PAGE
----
There was a soccer riot over the weekend in Abidjan, Ivory Coast. I'm not sure if it was a riot. From what I've read, it sounds more like a crush or a stampede. Initial reports suggest 19 to 22 dead and about 132 wounded. Police may have contributed to the chaos by firing rounds of tear gas.
Why would I mention a newsreel blip like this, aside from my fascination with soccer riots and frenzied mobs? Well, all this happened BEFORE the game. Apparently, they decided to go ahead with the game (an African World Cup qualifying match). They were about halfway through the group qualifying stage (6th out of 10 games). Ivory Coast would eventually go on to win the game against Malawi 5-0.
I find this intriguing because I wonder if the game would have commenced if a similar tragedy had occurred in Europe or the United States. My conclusion - in Europe, I seriously doubt it. In the States, no way in hell. What about Central or South America? What's intriguing here is the barometer by which a country or culture measures the value of human life. Be sure to understand what I'm saying - I'm NOT suggesting that Africans have less regard for human life. I AM suggesting the possibility that when death and violence have become such an ingrained routine observance in normal day-to-day activity, a certain "desensitization" sets in.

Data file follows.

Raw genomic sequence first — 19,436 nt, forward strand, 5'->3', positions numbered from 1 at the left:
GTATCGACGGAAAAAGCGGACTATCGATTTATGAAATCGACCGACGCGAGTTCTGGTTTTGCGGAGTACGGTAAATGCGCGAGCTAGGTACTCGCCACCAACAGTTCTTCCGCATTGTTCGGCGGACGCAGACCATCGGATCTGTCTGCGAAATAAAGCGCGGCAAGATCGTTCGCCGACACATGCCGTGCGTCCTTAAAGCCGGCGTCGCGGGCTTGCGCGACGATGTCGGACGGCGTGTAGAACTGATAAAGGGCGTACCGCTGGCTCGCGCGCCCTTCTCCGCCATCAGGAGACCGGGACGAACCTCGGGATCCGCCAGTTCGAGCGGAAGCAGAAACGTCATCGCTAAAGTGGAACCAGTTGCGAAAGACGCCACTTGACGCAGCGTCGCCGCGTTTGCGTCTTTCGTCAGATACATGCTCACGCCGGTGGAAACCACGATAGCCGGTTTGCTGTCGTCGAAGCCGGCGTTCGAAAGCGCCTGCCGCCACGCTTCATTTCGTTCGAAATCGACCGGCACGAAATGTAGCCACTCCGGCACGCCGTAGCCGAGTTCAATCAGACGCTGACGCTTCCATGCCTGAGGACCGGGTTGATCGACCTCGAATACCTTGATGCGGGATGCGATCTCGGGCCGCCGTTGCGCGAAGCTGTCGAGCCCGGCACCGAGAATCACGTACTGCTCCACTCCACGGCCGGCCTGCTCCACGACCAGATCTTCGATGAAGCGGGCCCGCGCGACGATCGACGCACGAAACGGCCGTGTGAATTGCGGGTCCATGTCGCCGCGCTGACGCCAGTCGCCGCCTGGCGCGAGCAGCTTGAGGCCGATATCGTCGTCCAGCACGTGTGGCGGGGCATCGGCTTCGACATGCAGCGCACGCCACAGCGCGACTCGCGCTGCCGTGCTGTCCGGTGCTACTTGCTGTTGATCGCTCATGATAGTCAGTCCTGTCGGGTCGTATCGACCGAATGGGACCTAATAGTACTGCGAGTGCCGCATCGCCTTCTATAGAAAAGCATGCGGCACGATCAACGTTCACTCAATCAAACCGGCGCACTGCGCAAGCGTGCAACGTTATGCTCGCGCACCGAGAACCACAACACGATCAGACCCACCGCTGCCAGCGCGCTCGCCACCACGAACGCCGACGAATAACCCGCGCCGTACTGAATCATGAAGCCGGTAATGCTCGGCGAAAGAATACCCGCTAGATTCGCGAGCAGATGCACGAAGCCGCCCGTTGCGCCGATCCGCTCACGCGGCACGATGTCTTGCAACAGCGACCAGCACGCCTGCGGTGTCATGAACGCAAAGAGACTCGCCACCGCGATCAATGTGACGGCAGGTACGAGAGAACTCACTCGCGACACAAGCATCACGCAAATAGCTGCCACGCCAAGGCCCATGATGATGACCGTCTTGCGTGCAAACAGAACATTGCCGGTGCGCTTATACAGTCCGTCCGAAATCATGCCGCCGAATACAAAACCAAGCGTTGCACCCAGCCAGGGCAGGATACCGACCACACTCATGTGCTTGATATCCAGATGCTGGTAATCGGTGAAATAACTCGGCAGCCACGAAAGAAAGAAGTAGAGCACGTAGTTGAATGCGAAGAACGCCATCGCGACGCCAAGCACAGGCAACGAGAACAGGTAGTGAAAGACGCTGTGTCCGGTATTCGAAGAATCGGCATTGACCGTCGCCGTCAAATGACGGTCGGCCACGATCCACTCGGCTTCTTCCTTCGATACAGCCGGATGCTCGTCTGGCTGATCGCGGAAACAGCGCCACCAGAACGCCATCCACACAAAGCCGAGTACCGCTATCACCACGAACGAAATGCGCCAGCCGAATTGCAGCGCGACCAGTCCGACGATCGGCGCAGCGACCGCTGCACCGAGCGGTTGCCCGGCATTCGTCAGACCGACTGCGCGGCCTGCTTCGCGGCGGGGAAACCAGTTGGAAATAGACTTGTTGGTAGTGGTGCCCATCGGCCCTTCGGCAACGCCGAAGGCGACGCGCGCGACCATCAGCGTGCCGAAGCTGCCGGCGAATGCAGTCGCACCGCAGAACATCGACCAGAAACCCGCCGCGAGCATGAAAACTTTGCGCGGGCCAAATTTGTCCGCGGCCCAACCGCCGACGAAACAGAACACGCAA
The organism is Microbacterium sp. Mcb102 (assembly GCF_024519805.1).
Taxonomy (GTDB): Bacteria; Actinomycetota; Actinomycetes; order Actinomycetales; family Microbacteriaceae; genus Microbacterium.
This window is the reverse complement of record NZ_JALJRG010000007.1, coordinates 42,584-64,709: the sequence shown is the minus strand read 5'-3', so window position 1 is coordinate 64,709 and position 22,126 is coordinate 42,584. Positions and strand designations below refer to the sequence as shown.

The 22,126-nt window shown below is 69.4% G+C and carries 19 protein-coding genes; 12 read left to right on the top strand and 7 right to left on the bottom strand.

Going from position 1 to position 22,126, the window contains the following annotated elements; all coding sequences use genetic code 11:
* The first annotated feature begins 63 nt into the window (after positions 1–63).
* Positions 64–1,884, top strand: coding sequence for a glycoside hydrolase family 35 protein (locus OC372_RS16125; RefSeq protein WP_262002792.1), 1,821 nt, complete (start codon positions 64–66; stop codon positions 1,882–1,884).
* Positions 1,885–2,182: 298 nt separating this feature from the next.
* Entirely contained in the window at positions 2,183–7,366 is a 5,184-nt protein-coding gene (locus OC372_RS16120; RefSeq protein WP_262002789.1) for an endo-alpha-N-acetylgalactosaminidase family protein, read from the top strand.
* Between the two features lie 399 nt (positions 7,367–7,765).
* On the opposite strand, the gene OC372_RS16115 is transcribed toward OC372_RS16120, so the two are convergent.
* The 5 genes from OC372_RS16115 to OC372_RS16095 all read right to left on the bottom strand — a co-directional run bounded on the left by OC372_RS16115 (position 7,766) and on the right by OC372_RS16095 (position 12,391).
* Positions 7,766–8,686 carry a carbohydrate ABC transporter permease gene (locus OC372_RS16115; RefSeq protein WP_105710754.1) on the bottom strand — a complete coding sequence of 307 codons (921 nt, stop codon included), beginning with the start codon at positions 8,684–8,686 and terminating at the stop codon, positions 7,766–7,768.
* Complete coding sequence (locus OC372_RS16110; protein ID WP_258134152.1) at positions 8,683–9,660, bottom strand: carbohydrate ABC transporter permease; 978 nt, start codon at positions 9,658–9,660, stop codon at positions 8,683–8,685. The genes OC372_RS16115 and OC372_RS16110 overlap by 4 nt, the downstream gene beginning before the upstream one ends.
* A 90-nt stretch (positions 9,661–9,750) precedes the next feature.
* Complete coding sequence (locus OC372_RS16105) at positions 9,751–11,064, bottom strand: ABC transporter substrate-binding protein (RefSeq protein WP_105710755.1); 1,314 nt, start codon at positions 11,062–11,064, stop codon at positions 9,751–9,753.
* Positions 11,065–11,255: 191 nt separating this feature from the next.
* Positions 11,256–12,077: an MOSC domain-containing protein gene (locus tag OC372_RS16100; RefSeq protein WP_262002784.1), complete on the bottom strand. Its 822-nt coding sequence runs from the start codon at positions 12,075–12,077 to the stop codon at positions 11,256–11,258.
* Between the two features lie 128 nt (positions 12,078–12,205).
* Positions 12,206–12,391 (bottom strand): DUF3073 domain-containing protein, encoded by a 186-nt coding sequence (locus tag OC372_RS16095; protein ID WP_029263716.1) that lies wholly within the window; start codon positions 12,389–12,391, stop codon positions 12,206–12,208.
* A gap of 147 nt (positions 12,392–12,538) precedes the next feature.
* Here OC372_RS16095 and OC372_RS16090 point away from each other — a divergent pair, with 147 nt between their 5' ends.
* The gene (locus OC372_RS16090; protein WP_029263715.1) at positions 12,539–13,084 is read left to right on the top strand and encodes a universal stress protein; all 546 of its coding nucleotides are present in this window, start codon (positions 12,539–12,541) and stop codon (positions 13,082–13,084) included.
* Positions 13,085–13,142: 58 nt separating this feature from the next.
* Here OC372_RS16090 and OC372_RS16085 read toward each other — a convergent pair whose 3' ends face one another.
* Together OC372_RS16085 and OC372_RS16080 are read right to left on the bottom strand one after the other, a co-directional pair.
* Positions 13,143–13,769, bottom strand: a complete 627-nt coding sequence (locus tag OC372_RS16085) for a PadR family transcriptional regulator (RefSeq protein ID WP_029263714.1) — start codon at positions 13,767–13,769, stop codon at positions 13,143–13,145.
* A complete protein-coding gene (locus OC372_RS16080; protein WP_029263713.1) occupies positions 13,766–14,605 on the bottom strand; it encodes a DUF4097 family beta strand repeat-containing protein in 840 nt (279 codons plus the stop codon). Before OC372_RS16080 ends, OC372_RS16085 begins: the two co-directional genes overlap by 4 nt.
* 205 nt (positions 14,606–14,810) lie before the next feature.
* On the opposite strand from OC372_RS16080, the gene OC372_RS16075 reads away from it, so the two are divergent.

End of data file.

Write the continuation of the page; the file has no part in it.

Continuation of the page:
When the great civilization of the United States crumbles, and trust me, it will eventually fall just like every other "great" empire, I wonder if a scenario like this could unfold on our turf. Remember, Ivory Coast authorities had the opportunity to delay or cancel the game. They opted to proceed. Perhaps they concluded that had they canceled the game, a riot of greater magnitude might transpire. It's hard to accurately judge what happened from a house in Wheeling, WV.
All of this just made me think of The Who concert in Cincinnati (1979 maybe) where people got crushed to death before the general admission show. I forget the death count - I think it was 10-20. I wonder if they went ahead with the concert. Not quite sure.